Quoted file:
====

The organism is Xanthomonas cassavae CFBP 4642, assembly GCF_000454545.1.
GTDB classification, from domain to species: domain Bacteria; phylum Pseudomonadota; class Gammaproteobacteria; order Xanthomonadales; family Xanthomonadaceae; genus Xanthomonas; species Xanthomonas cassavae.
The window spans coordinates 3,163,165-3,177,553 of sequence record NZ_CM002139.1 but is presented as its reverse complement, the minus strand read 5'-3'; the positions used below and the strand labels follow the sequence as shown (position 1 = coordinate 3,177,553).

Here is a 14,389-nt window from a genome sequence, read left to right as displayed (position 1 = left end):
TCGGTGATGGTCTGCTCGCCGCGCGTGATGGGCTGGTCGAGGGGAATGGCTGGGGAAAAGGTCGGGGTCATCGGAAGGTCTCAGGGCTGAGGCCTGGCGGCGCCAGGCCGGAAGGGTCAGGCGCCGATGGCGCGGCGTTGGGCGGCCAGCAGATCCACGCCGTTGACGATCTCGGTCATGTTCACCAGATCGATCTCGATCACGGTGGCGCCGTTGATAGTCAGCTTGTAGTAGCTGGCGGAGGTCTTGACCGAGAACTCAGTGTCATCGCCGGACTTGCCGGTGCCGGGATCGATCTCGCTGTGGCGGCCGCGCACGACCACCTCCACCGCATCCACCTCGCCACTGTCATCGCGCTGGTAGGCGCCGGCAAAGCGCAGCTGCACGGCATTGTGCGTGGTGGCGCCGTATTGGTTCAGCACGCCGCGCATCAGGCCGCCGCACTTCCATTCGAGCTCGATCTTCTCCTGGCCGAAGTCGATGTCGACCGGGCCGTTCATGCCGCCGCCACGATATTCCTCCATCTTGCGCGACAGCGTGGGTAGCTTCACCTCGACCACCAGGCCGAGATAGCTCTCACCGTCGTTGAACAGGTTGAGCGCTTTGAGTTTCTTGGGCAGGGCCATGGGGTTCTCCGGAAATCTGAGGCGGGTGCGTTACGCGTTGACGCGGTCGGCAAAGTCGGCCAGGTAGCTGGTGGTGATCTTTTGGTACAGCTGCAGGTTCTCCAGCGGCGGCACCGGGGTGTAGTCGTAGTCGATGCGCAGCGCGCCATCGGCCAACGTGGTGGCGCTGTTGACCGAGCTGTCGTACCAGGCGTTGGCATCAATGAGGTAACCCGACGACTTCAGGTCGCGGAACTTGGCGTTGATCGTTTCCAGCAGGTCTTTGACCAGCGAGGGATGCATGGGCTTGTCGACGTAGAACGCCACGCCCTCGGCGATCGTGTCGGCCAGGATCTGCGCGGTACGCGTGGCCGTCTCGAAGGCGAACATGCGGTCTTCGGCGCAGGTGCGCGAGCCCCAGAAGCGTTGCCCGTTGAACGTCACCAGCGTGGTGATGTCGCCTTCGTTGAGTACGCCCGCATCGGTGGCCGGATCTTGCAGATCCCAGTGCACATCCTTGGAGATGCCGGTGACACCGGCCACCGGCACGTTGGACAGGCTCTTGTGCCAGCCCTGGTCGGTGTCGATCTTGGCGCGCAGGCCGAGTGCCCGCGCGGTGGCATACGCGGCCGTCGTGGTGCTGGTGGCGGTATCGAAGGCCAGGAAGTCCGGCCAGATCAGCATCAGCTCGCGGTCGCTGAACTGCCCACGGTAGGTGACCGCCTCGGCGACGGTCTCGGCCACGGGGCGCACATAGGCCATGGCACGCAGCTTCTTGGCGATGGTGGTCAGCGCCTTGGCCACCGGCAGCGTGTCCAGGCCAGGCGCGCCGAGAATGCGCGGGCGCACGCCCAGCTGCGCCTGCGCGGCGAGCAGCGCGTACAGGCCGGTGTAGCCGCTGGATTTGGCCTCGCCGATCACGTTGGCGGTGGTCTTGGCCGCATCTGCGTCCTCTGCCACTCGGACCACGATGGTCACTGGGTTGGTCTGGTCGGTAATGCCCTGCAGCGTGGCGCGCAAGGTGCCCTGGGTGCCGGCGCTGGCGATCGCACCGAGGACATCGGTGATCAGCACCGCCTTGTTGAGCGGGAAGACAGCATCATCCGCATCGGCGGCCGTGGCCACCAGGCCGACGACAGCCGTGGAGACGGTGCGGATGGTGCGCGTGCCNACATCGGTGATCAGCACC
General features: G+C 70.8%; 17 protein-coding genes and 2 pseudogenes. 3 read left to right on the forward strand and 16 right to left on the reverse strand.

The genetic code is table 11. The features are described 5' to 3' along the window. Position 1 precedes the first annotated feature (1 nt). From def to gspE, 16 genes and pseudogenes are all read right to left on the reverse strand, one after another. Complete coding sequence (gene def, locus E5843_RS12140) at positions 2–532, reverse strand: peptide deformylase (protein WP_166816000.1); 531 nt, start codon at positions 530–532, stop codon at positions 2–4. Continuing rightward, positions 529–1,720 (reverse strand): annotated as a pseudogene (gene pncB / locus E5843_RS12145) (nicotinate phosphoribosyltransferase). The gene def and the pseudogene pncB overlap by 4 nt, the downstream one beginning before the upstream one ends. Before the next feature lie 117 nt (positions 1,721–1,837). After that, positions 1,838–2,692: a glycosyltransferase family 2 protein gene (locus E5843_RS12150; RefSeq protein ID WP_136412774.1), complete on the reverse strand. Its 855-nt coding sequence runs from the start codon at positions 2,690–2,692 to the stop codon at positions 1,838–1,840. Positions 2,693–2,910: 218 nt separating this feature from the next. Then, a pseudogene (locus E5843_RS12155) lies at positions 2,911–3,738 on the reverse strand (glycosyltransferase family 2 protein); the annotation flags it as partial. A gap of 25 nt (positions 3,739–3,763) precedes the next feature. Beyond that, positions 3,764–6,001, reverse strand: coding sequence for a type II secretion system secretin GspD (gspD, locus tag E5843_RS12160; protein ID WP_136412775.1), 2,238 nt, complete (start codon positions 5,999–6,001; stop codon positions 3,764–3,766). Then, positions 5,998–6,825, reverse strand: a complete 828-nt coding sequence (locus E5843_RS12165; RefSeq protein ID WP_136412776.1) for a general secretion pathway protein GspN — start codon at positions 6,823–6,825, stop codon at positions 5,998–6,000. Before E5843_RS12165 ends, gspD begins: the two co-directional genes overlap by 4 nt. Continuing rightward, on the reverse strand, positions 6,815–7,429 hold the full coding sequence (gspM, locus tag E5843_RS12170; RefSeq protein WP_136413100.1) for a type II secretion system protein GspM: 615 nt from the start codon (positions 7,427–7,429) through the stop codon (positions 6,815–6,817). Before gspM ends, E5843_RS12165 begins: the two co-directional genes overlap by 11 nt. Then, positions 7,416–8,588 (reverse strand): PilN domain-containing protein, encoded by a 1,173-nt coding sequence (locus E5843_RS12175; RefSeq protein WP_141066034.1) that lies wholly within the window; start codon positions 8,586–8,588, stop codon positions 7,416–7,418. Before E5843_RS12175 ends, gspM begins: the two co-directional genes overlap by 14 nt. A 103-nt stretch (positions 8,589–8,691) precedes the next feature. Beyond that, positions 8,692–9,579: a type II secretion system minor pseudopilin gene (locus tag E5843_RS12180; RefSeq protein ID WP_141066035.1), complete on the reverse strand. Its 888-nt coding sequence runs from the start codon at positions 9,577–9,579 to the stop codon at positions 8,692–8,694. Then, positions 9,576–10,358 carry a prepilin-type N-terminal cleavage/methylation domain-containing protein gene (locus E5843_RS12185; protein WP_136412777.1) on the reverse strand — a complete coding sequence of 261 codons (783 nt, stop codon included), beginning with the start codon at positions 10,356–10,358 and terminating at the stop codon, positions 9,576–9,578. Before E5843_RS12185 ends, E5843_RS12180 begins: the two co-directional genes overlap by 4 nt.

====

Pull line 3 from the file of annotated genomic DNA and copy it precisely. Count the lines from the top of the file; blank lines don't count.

The window spans coordinates 3,163,165-3,177,553 of sequence record NZ_CM002139.1 but is presented as its reverse complement, the minus strand read 5'-3'; the positions used below and the strand labels follow the sequence as shown (position 1 = coordinate 3,177,553).